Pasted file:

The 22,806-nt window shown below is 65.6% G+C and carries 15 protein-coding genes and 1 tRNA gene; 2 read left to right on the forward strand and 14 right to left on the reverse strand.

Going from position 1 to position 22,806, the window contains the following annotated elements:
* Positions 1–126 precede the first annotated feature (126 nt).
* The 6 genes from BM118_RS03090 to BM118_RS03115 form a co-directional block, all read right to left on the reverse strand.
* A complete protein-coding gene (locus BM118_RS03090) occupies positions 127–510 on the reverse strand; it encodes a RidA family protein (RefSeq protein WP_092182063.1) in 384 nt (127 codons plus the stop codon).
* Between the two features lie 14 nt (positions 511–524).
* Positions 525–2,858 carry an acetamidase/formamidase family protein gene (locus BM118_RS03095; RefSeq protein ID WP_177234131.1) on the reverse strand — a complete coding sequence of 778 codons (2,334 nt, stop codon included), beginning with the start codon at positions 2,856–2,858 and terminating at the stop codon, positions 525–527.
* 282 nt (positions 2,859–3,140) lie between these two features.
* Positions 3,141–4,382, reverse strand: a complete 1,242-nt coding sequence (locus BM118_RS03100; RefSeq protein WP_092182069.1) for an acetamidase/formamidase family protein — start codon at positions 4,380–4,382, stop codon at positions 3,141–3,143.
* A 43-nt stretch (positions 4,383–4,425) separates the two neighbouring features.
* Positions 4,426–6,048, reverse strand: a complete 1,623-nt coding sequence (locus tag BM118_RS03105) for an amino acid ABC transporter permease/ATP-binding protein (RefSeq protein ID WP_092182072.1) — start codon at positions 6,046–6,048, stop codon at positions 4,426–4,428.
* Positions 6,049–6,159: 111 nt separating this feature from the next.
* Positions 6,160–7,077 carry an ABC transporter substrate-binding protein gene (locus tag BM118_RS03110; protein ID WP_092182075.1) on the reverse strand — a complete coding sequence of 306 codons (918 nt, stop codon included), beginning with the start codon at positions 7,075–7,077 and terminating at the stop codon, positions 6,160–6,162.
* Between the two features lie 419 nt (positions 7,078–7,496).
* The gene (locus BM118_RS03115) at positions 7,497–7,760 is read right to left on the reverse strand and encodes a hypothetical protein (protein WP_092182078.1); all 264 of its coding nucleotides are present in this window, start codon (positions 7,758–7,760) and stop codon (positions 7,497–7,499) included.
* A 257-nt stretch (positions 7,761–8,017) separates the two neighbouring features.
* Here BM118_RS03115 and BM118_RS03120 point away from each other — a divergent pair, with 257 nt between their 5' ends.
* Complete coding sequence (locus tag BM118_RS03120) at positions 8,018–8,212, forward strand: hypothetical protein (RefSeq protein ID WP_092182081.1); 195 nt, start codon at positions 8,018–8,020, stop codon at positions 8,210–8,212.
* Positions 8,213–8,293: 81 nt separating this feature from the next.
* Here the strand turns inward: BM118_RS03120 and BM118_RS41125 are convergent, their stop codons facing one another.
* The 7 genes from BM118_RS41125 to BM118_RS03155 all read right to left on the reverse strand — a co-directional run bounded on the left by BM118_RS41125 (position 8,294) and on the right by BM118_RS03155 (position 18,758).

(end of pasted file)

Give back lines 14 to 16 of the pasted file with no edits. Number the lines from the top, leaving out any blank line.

* Between the two features lie 419 nt (positions 7,078–7,496).
* The gene (locus BM118_RS03115) at positions 7,497–7,760 is read right to left on the reverse strand and encodes a hypothetical protein (protein WP_092182078.1); all 264 of its coding nucleotides are present in this window, start codon (positions 7,758–7,760) and stop codon (positions 7,497–7,499) included.
* A 257-nt stretch (positions 7,761–8,017) separates the two neighbouring features.